UPDATE: 114 mph wind gusts reported. See below.
March came in like a lion, and it looks like the lion isn’t leaving, but you can’t blame the “polar vortex” this time.
As a massive winter storm at sea known as a Nor’easter prepares to skirts the Northeast coast of the USA, bringing with it high seas and bitterly cold weather in its wake, Dr. Ryan Maue writes:
Massive Nor’easter will develop a warm-core thru a seclusion process.
Compare previous image w/Hurricane Sandy– same 850-mb Wind speed & MSLP. Nor’easter wind field much stronger/larger.
[It is] maybe 4 times more powerful than Sandy based on integrated KE of wind field.
The image of the storm is quite stunning for it’s sheer size. Images and animation follow.
Compare that to these satellite photos of Hurricane Sandy:
Watch this animation of the storm as it is forecast to develop, click it to get it to animate full size.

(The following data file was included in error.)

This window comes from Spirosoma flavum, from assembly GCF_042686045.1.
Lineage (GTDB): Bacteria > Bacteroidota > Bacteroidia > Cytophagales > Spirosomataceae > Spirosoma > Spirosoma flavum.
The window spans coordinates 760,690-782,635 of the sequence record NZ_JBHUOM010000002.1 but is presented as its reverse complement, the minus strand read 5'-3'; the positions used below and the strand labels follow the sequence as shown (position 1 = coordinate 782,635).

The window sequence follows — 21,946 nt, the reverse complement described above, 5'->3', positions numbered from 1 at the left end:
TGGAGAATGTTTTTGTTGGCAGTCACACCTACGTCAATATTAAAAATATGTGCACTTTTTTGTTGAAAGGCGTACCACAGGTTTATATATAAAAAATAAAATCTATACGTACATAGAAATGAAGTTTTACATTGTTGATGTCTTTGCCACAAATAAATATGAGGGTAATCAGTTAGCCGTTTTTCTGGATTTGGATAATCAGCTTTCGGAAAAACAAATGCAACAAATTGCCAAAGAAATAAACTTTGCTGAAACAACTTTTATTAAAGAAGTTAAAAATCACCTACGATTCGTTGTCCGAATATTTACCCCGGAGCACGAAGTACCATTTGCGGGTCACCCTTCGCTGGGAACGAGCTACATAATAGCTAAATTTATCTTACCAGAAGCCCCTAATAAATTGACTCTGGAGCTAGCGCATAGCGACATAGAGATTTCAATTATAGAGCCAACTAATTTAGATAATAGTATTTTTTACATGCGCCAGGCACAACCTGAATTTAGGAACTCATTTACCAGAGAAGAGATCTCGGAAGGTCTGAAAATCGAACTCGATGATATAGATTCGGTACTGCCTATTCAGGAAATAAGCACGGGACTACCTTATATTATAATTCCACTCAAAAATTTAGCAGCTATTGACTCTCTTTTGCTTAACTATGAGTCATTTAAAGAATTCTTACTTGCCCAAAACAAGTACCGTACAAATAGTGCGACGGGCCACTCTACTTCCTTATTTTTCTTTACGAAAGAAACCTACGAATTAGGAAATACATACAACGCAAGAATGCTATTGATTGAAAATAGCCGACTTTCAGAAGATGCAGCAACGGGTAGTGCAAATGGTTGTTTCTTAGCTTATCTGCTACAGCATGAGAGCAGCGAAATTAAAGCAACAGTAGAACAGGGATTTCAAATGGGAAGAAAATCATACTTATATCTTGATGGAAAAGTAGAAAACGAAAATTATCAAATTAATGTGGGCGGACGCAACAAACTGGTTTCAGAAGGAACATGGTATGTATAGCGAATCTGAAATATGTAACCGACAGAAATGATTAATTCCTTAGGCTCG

The biggest difference here is the track, Sandy made landfall in NYC, this nor’easter is not expected to there, but will skirt the coast and will make landfall later in Newfoundland, But, it will have a significant effect on the northeast USA due to its ability to transport air mass.
#polarvortex this time. Textbook tropopause fold & baroclinic wrapup
What that will do is act like a pump, and pull bitterly cold air in behind it (note the stream in the rendering above). The result will be a late March like no other, possibly the coldest late March on record for the area:
The National Weather Service in Boston is preparing for blizzard like conditions in some areas, plus hurricane force winds at sea.
They are even asking readers to “make the call” on snow amounts.
UPDATE: 4:10PM PDT 3/26/14 While Jai Mitchell tries (unsuccessfully) to argue in comments that there’s no comparison to Hurricane Sandy, we get reports like this one from Environment Canada with 114 mph wind gusts and sustained winds of 86 mph: